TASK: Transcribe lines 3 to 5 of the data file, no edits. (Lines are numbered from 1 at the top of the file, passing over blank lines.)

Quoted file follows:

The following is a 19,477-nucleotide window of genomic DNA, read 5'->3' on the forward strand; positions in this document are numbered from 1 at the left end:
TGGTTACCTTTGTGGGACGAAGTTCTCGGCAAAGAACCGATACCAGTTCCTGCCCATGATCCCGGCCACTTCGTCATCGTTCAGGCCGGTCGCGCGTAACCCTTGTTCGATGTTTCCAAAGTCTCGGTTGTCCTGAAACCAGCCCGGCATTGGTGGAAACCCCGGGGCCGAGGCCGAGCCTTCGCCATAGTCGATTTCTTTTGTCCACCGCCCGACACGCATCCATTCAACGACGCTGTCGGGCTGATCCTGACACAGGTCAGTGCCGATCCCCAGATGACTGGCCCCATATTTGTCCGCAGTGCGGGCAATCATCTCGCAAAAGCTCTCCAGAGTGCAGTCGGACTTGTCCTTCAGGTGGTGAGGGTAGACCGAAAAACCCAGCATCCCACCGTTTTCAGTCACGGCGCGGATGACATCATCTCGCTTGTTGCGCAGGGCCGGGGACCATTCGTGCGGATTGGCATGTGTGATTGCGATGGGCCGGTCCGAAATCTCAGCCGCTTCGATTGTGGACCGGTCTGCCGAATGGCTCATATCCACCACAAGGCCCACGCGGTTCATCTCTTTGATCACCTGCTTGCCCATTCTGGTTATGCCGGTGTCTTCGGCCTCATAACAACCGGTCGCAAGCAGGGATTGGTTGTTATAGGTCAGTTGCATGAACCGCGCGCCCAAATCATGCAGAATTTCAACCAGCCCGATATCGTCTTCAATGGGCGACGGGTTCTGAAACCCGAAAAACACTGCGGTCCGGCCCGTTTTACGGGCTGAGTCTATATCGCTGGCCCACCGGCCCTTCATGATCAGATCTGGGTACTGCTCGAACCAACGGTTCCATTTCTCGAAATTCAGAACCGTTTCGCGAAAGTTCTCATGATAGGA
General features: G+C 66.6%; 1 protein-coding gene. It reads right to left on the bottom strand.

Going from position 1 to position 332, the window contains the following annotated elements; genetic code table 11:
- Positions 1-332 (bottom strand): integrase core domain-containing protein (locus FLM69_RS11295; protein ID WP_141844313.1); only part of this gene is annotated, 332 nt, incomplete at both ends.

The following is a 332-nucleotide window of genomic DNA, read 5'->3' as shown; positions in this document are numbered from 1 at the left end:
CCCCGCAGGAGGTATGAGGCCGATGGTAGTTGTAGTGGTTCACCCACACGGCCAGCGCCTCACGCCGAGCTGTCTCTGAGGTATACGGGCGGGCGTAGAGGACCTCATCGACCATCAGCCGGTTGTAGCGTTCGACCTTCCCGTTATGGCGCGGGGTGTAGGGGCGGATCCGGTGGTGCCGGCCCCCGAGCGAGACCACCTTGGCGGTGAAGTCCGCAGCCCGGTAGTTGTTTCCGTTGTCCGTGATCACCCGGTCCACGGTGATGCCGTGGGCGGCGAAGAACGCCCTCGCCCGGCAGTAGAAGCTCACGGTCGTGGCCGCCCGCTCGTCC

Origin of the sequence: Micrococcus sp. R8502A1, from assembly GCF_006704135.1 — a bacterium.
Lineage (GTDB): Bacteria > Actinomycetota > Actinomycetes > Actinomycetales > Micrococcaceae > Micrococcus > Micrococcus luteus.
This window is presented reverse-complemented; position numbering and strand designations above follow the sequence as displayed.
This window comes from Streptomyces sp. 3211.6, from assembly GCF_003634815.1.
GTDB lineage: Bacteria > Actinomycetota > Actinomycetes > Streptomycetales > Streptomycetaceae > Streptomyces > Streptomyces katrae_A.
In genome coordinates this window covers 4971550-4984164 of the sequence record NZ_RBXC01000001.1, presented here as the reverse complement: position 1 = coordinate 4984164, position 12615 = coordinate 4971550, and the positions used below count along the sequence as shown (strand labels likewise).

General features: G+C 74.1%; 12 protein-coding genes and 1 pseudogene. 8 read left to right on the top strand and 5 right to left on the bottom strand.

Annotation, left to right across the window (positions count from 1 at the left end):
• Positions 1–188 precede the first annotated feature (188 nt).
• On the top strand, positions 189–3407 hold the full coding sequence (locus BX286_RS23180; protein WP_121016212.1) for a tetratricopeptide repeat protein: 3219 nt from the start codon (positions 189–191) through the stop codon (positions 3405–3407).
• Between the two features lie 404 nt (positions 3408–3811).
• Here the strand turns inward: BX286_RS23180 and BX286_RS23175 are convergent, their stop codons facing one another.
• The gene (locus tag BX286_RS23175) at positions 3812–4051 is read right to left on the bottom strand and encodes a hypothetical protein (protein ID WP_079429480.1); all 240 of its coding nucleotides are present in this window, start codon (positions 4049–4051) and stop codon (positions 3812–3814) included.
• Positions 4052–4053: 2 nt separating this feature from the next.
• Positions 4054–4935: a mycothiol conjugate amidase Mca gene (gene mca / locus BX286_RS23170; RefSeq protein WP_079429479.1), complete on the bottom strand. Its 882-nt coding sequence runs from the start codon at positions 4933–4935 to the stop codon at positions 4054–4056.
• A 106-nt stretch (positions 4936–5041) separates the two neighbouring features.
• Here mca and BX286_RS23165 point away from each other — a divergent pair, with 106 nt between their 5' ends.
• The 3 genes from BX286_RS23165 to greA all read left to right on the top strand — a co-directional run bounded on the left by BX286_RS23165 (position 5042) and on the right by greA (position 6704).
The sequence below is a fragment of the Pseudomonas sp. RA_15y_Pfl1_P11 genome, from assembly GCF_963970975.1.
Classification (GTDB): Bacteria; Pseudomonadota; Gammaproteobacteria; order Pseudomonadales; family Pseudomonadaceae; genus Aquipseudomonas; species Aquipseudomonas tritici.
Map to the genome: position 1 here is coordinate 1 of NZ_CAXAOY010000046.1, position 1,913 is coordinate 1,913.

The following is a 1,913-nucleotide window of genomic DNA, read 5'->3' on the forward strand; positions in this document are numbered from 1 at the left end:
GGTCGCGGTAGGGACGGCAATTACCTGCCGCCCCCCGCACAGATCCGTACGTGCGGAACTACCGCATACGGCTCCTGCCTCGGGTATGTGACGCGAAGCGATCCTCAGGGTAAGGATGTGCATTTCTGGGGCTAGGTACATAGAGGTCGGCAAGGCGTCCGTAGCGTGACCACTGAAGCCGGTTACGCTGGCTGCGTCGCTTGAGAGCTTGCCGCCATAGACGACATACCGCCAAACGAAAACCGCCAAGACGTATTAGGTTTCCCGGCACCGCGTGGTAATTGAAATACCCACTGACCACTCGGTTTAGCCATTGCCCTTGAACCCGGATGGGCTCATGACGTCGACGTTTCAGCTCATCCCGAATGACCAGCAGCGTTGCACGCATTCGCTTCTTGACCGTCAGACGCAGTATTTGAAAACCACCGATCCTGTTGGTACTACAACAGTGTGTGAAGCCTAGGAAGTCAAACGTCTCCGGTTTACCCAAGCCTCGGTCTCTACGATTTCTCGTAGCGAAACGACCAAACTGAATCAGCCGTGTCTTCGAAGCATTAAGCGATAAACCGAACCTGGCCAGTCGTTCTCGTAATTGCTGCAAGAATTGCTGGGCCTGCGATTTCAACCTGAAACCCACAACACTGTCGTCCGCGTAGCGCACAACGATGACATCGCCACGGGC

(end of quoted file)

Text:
General features: G+C 66.6%; 1 protein-coding gene. It reads right to left on the bottom strand.

Going from position 1 to position 332, the window contains the following annotated elements; genetic code table 11:
- Positions 1-332 (bottom strand): integrase core domain-containing protein (locus FLM69_RS11295; protein ID WP_141844313.1); only part of this gene is annotated, 332 nt, incomplete at both ends.